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Unwilling to wait for a 2016 vote, advocates for same-sex marriage asked a federal judge Thursday to rule the state's ban is illegal.
Arizona Gov. Jan Brewer's staff worked with proponents of a bill that would have allowed businesses to refuse service to gays before the legislation was introduced in January, according to emails released by her office.
Three out of four Arizonans support the right of gays to at least form civil unions, if not to wed outright.
Few shifts in American customs and politics will ever equal the one launched a brief eight years ago by the lesbian, gay, bisexual and transsexual (LGBT) community. Considering the alternative lifestyle population makes up less than 4 percent of our nation (Williams Institute), their success is even more remarkable.
For years Cathi Herrod and her Center for Arizona Policy have flexed their political muscles and pushed through legislation that represented what she calls “fundamental principles,” often those espoused in the Bible.
Despite the gubernatorial veto of legislation billed as promoting religious freedom, the Center for Arizona Policy has a long history of getting lawmakers and governors – at least Republican governors – to do what it wants.
Rejecting last minute pleas from supporters, Gov. Jan Brewer vetoed late Wednesday controversial legislation billed as protecting religious freedom.
Arizona Gov. Jan Brewer was holding a series of private meetings Wednesday with opponents and proponents of legislation adding protections for people who assert their religious beliefs in refusing service to gays, a proposal that has focused national attention on the state as business groups, gay rights supporters and even many fellow Republicans urged her to use her veto power.
Gov. Jan Brewer returned to Arizona on Tuesday and faced a pressing decision about a bill on her desk that has prompted a national debate over religious and gay rights.
An attorney for the state wants a judge to throw out a bid by several gay couples to allow them to marry.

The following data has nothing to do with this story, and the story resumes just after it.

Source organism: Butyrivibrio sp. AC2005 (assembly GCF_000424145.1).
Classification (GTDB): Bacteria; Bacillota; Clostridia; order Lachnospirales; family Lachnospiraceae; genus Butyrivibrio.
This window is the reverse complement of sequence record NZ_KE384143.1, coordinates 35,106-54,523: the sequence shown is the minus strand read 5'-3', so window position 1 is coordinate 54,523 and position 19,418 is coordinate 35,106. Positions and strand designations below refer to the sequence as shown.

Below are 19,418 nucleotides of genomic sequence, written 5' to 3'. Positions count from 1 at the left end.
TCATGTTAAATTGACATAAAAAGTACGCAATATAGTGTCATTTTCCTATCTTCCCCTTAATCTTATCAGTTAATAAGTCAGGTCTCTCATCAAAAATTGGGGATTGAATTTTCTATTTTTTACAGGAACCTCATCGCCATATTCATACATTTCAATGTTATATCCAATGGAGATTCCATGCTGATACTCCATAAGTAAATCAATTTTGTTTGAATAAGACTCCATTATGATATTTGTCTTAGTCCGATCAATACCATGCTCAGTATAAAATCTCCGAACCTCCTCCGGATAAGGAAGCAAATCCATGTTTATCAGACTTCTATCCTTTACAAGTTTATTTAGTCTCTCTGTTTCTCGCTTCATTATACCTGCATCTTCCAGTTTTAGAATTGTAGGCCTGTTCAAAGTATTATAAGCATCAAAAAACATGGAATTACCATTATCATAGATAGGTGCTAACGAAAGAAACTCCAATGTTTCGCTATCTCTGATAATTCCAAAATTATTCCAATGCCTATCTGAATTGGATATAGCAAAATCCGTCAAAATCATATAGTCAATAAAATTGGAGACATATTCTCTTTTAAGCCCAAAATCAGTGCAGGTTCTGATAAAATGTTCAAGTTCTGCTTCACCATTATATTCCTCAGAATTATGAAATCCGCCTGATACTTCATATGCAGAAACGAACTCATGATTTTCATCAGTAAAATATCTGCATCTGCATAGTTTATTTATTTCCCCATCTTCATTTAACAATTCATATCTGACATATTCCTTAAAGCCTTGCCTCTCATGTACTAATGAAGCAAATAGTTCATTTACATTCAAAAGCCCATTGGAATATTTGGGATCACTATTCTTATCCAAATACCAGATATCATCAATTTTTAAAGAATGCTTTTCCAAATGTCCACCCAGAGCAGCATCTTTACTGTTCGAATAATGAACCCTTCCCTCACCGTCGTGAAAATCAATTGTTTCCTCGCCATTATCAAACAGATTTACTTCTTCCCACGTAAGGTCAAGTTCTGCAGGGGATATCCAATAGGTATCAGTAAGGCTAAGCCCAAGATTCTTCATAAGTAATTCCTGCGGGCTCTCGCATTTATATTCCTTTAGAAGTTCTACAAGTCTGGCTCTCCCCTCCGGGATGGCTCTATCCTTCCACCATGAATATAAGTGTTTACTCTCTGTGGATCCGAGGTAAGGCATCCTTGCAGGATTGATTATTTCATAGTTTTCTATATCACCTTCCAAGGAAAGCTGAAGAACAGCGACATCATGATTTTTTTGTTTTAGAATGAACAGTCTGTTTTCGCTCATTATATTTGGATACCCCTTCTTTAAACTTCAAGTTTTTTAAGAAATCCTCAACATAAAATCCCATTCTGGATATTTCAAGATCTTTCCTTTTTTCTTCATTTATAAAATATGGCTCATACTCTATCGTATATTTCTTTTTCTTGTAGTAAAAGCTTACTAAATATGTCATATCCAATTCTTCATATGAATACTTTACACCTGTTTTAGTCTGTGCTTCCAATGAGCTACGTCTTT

The last gasp of the Religious Right.
Republican Gov. Jan Brewer faced intensifying pressure Monday from CEOs, politicians in Washington and state lawmakers in her own party to veto a bill that would allow business owners with strongly held religious beliefs to deny service to gays and lesbians.
Perhaps no living poet other than Maya Angelou shares the same respect as Nikki Giovanni.
Rejecting claims it will lead to discrimination, a House panel voted 5-2 Tuesday to give individuals and the businesses they own more rights to refuse to provide services based on their religious beliefs.
“No need to try and get in touch with Senator McCain at the Republican Headquarters since I believe they are forwarding his calls to the Democrats. After hours, try the George & Dragon Pub, where he’s often seen wearing a Union Jack and tweeting with the hashtag #ILOVBENEDICT- ARNOLD. So says my conservative neighbor.”
Four couples filed suit Monday in a bid to void Arizona's ban on recognizing same-sex marriages.
A state lawmaker who also is a pastor unveiled legislation Friday designed to protect him and others religious leaders from being forced to marry same-sex couples.
Everyone has done a list of the Top 10 events of the past year.
From the perspectives of economic growth and city government, 2013 was a “banner year” for Chandler. That is how Mayor Jay Tibshraeny described it.
Looking for a terrific book to read during your holiday travels? Pick up “How the West Really Lost God.” It’s an insightful look at the link between the decline of the family and Christian religions in the Western World; a social shift that has touched every one of us.
PHOENIX — The question of whether Arizonans agree in 2016 to allow gays to wed could depend on how many old people die between now and then, according to a former Republican state attorney general.
Nelda Majors, left, and Karen Bailey, who have been together for 55 years, explain Tuesday why they want the right after all these years to marry, including parental rights. Backers of a proposed 2016 ballot measure to legalize gay marriage hope that stories like this provide the margin for victory at the polls. [Howard Fischer/Capitol Media Services]
PHOENIX — Hoping to create a change in attitudes, various civil rights groups are taking the first steps today to convince Arizonans that letting gays wed would be a good thing.
PHOENIX — Facing a splintered gay-rights community, supporters of legalizing same-sex weddings in Arizona have pulled the plug on putting the issue to voters next year.
If you’re a couple of decades old you might remember the Pulliam Family, longtime owners of Arizona’s 123-year-old newspaper. When the family sold the Arizona Republic to Gannett in 2000, there was talk then of the possible loss of loyalty towards readers. “Would a corporation put community service before profits?” Lifelong readers, like myself, have watched with sinking hearts.